While Hickey’s professional career includes advising non-profits and private organizations on how best to spend funding, he recognizes the importance of what’s at stake. “Spending a million dollars is an important decision,” he said.
“This is much more egalitarian,” he said welcoming the change of being part of the decision-making process instead of advising it as he’s done in his career. “What’s new for me is about doing that with people who don’t know about the process; turn the power of decision to the group, that’s quite unusual.”
While participatory budgeting may seem unusual in so far as a novel approach, Maier said, “I feel this is a logical next step for Brad - a continuation of the good work he’s been doing in the community.”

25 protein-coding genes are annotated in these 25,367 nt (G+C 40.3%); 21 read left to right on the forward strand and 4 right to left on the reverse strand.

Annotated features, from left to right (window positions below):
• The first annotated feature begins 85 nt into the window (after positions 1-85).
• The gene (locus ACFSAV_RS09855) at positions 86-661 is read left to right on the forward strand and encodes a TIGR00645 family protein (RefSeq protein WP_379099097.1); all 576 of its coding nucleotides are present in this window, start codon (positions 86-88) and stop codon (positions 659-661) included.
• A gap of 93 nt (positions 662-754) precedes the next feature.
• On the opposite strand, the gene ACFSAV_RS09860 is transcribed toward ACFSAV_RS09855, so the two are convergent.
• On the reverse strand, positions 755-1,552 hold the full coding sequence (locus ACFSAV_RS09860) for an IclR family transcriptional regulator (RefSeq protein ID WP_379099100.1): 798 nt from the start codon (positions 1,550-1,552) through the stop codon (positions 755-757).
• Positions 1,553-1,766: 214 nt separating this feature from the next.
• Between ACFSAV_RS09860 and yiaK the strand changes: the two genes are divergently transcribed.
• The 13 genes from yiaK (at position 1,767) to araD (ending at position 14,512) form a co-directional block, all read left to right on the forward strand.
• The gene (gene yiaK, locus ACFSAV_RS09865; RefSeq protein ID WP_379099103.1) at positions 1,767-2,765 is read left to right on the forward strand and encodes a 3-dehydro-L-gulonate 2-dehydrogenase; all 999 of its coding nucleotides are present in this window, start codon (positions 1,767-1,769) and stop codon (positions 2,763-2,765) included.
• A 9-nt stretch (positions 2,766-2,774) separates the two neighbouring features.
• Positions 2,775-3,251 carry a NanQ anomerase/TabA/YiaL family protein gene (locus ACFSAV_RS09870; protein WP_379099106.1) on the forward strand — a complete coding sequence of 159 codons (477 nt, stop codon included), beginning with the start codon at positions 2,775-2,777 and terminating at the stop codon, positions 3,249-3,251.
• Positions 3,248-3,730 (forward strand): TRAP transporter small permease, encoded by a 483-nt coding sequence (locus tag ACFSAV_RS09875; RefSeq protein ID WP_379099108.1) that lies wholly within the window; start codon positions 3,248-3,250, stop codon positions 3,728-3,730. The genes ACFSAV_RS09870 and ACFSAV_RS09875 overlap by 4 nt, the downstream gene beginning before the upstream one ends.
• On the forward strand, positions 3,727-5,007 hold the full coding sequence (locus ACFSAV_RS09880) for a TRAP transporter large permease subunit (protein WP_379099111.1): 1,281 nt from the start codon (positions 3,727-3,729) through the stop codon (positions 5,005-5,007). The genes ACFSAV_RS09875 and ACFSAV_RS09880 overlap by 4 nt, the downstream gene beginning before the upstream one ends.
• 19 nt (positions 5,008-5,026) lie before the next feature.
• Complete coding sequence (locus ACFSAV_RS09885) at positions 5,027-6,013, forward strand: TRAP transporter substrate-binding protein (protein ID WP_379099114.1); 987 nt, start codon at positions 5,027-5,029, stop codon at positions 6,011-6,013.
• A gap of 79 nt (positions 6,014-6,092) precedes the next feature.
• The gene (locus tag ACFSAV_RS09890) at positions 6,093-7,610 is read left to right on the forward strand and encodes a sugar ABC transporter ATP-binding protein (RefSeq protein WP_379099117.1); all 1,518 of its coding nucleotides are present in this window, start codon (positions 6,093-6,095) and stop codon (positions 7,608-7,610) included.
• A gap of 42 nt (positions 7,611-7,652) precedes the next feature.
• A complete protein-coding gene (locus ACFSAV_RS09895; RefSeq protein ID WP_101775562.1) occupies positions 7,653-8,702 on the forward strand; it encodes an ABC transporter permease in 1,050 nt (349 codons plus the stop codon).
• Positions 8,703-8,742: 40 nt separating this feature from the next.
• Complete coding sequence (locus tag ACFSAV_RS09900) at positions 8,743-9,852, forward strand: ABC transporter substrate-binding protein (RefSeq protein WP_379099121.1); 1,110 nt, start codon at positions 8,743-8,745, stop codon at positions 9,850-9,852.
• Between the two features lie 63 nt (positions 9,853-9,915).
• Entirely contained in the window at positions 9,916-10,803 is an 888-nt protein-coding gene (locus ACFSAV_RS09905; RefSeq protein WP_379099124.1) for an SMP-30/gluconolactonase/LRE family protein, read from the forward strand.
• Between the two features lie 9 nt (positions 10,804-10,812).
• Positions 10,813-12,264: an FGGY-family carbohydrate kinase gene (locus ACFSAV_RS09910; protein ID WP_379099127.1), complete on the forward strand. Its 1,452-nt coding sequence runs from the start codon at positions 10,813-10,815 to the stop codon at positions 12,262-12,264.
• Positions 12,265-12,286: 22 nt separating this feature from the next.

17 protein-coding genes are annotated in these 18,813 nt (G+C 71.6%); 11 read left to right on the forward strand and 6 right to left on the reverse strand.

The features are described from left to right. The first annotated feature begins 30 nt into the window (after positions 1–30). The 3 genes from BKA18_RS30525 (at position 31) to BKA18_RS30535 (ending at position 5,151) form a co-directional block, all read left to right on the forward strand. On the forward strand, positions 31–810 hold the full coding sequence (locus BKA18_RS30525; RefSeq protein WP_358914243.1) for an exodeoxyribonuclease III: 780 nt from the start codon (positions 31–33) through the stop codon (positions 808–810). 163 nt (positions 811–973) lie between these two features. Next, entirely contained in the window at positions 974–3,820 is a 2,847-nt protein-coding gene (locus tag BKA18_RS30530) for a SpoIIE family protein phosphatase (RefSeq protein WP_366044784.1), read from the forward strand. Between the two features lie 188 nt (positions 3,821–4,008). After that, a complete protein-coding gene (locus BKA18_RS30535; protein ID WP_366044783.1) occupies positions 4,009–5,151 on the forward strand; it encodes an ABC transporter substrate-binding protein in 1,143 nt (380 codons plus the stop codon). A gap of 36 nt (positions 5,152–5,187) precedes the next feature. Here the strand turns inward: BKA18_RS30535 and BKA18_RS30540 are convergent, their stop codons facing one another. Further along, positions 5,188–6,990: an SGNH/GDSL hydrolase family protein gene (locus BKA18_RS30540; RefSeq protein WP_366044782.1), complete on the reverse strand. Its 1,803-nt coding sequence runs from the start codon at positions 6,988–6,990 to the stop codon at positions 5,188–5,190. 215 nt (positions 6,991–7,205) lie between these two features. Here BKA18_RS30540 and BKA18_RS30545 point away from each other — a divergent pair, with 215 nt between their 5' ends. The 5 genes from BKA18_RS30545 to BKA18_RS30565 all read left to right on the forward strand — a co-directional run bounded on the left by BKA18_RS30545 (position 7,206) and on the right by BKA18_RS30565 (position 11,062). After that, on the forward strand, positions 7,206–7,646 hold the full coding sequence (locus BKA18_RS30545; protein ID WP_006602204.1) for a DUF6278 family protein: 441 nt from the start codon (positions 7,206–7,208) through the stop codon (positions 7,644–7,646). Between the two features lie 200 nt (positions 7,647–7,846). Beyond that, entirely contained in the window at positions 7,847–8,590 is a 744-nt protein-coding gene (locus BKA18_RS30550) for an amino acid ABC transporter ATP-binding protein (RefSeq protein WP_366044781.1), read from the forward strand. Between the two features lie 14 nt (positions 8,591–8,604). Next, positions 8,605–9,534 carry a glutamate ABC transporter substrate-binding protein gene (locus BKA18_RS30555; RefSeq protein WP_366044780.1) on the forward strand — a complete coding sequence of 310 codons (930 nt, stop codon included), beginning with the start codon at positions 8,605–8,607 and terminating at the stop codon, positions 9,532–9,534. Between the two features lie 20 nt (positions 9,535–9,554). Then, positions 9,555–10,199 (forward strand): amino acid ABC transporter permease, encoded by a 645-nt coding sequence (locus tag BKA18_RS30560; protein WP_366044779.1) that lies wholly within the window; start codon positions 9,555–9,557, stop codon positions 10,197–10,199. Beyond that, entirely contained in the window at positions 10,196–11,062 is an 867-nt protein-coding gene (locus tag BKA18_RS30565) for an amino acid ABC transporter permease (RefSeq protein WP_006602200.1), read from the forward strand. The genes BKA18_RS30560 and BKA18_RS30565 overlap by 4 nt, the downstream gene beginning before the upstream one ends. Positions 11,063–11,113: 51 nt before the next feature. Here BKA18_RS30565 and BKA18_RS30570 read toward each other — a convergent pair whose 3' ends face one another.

As Fellman steered the discussion towards how to the group would decide between the many worthy ideas proposed by the community, the dialogue and debate among budget delegates including touching on the ethics of pursuing some ideas over others based on the predilections of the delegates in attendance versus the overall good of a diverse district at-large. Debate occurred whether the Parks and Recreation committee ought to consider projects that would also leave some of the Lander’s million-dollar allotment to other committees or to strive, instead, to secure nearly the entire sum if a dog park were to be a real consideration for the group. There was question over how many projects the committee was expected to settle on thereby making it easier to categorically rule out ideas on any number of criteria such as cost, complexity, or overall need, but the group agreed that the best strategy for coming to consensus was to evaluate each idea line per line.